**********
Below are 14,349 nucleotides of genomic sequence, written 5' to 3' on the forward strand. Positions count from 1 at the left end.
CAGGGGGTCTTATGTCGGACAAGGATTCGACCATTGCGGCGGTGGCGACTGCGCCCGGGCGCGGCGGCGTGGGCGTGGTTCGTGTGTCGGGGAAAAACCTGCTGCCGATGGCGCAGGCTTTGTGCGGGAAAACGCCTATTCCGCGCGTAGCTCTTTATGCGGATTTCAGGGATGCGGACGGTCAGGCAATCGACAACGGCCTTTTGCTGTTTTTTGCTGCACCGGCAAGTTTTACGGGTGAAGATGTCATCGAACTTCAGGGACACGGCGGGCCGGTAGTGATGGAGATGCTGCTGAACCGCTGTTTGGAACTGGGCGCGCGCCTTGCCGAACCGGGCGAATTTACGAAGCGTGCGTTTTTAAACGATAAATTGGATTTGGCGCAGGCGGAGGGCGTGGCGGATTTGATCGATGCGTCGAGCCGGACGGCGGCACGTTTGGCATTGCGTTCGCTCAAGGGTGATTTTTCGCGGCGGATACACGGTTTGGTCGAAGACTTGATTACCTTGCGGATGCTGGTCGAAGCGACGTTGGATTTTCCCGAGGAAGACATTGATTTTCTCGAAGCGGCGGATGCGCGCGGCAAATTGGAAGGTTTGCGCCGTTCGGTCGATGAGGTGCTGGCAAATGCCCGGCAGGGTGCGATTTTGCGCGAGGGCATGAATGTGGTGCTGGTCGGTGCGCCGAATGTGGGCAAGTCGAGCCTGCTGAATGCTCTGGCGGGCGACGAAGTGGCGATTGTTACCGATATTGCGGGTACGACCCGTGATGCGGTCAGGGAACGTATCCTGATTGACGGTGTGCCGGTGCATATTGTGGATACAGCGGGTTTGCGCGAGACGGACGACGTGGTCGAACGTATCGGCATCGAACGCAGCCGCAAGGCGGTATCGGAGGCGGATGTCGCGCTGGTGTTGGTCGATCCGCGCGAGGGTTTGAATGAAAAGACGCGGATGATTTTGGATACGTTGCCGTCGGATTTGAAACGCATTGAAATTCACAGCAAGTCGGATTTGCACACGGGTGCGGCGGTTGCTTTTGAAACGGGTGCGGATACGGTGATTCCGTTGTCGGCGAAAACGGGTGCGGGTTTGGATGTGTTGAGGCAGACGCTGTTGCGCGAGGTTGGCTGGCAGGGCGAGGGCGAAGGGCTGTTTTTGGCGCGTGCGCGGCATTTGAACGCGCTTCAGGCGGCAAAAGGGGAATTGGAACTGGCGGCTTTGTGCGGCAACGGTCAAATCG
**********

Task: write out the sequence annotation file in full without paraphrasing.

Below are 14,349 nucleotides of genomic sequence, written 5' to 3' on the forward strand. Positions count from 1 at the left end.
CAGGGGGTCTTATGTCGGACAAGGATTCGACCATTGCGGCGGTGGCGACTGCGCCCGGGCGCGGCGGCGTGGGCGTGGTTCGTGTGTCGGGGAAAAACCTGCTGCCGATGGCGCAGGCTTTGTGCGGGAAAACGCCTATTCCGCGCGTAGCTCTTTATGCGGATTTCAGGGATGCGGACGGTCAGGCAATCGACAACGGCCTTTTGCTGTTTTTTGCTGCACCGGCAAGTTTTACGGGTGAAGATGTCATCGAACTTCAGGGACACGGCGGGCCGGTAGTGATGGAGATGCTGCTGAACCGCTGTTTGGAACTGGGCGCGCGCCTTGCCGAACCGGGCGAATTTACGAAGCGTGCGTTTTTAAACGATAAATTGGATTTGGCGCAGGCGGAGGGCGTGGCGGATTTGATCGATGCGTCGAGCCGGACGGCGGCACGTTTGGCATTGCGTTCGCTCAAGGGTGATTTTTCGCGGCGGATACACGGTTTGGTCGAAGACTTGATTACCTTGCGGATGCTGGTCGAAGCGACGTTGGATTTTCCCGAGGAAGACATTGATTTTCTCGAAGCGGCGGATGCGCGCGGCAAATTGGAAGGTTTGCGCCGTTCGGTCGATGAGGTGCTGGCAAATGCCCGGCAGGGTGCGATTTTGCGCGAGGGCATGAATGTGGTGCTGGTCGGTGCGCCGAATGTGGGCAAGTCGAGCCTGCTGAATGCTCTGGCGGGCGACGAAGTGGCGATTGTTACCGATATTGCGGGTACGACCCGTGATGCGGTCAGGGAACGTATCCTGATTGACGGTGTGCCGGTGCATATTGTGGATACAGCGGGTTTGCGCGAGACGGACGACGTGGTCGAACGTATCGGCATCGAACGCAGCCGCAAGGCGGTATCGGAGGCGGATGTCGCGCTGGTGTTGGTCGATCCGCGCGAGGGTTTGAATGAAAAGACGCGGATGATTTTGGATACGTTGCCGTCGGATTTGAAACGCATTGAAATTCACAGCAAGTCGGATTTGCACACGGGTGCGGCGGTTGCTTTTGAAACGGGTGCGGATACGGTGATTCCGTTGTCGGCGAAAACGGGTGCGGGTTTGGATGTGTTGAGGCAGACGCTGTTGCGCGAGGTTGGCTGGCAGGGCGAGGGCGAAGGGCTGTTTTTGGCGCGTGCGCGGCATTTGAACGCGCTTCAGGCGGCAAAAGGGGAATTGGAACTGGCGGCTTTGTGCGGCAACGGTCAAATCG